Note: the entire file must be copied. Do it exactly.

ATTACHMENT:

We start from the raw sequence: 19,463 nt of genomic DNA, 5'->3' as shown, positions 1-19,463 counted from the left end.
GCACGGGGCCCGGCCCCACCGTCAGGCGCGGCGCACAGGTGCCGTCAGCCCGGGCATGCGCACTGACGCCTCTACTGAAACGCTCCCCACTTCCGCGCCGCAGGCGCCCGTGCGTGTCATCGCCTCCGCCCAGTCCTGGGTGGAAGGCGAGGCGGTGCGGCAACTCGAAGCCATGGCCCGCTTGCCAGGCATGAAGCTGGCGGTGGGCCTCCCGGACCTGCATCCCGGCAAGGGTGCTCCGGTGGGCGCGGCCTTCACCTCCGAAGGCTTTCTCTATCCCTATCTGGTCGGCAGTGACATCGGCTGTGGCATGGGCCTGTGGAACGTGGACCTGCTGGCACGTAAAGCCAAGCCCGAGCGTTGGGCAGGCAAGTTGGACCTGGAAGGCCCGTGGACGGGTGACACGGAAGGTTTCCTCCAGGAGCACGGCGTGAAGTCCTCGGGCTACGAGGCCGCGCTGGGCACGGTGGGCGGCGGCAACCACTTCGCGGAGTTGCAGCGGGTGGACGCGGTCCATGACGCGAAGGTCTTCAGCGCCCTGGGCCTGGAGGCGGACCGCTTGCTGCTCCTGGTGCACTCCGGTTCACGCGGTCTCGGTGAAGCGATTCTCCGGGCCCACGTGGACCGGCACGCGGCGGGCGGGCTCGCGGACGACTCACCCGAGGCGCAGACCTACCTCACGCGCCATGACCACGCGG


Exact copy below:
We start from the raw sequence: 19,463 nt of genomic DNA, 5'->3' as shown, positions 1-19,463 counted from the left end.
GCACGGGGCCCGGCCCCACCGTCAGGCGCGGCGCACAGGTGCCGTCAGCCCGGGCATGCGCACTGACGCCTCTACTGAAACGCTCCCCACTTCCGCGCCGCAGGCGCCCGTGCGTGTCATCGCCTCCGCCCAGTCCTGGGTGGAAGGCGAGGCGGTGCGGCAACTCGAAGCCATGGCCCGCTTGCCAGGCATGAAGCTGGCGGTGGGCCTCCCGGACCTGCATCCCGGCAAGGGTGCTCCGGTGGGCGCGGCCTTCACCTCCGAAGGCTTTCTCTATCCCTATCTGGTCGGCAGTGACATCGGCTGTGGCATGGGCCTGTGGAACGTGGACCTGCTGGCACGTAAAGCCAAGCCCGAGCGTTGGGCAGGCAAGTTGGACCTGGAAGGCCCGTGGACGGGTGACACGGAAGGTTTCCTCCAGGAGCACGGCGTGAAGTCCTCGGGCTACGAGGCCGCGCTGGGCACGGTGGGCGGCGGCAACCACTTCGCGGAGTTGCAGCGGGTGGACGCGGTCCATGACGCGAAGGTCTTCAGCGCCCTGGGCCTGGAGGCGGACCGCTTGCTGCTCCTGGTGCACTCCGGTTCACGCGGTCTCGGTGAAGCGATTCTCCGGGCCCACGTGGACCGGCACGCGGCGGGCGGGCTCGCGGACGACTCACCCGAGGCGCAGACCTACCTCACGCGCCATGACCACGCGG